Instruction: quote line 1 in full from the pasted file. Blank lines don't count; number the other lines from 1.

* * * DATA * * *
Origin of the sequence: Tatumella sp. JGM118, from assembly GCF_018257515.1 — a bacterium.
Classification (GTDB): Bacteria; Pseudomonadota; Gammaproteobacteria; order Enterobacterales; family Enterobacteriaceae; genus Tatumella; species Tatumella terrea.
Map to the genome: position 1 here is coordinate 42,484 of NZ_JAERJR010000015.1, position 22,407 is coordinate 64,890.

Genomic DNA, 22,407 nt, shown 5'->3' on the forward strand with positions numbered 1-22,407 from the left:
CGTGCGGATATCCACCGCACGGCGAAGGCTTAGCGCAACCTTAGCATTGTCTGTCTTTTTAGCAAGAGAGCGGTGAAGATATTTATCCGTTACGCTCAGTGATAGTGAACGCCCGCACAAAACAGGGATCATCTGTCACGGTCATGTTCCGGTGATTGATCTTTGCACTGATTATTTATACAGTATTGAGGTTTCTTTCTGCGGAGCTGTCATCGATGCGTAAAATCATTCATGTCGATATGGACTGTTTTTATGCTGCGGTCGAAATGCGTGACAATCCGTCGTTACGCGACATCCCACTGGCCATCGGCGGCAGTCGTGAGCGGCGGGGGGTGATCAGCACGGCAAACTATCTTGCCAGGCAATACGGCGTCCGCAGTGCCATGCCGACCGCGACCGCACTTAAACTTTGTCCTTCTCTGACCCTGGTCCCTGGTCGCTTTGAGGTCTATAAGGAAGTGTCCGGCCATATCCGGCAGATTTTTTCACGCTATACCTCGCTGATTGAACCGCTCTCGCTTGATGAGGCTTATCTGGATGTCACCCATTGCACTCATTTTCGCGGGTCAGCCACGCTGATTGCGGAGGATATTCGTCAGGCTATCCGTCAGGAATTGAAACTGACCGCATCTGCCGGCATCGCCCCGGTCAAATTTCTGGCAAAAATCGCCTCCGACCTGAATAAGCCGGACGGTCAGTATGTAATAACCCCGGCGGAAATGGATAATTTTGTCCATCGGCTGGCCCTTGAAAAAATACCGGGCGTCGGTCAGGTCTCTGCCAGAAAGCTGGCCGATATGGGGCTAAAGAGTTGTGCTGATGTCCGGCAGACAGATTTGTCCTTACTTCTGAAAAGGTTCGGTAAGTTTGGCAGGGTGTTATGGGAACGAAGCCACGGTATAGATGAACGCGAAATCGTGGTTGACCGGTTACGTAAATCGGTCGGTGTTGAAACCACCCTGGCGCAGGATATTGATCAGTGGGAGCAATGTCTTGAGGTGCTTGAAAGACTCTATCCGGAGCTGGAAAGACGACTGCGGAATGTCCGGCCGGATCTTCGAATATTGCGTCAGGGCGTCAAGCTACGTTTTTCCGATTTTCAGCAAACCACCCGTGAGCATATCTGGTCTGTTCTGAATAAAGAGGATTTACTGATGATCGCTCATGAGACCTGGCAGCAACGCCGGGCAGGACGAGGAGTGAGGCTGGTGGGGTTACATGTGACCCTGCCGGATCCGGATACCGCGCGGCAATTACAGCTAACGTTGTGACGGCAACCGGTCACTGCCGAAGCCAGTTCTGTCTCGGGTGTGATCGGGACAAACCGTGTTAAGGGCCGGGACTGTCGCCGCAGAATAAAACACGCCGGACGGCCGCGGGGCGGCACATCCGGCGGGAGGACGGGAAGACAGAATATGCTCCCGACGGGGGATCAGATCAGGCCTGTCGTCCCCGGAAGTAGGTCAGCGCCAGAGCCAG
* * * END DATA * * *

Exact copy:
Origin of the sequence: Tatumella sp. JGM118, from assembly GCF_018257515.1 — a bacterium.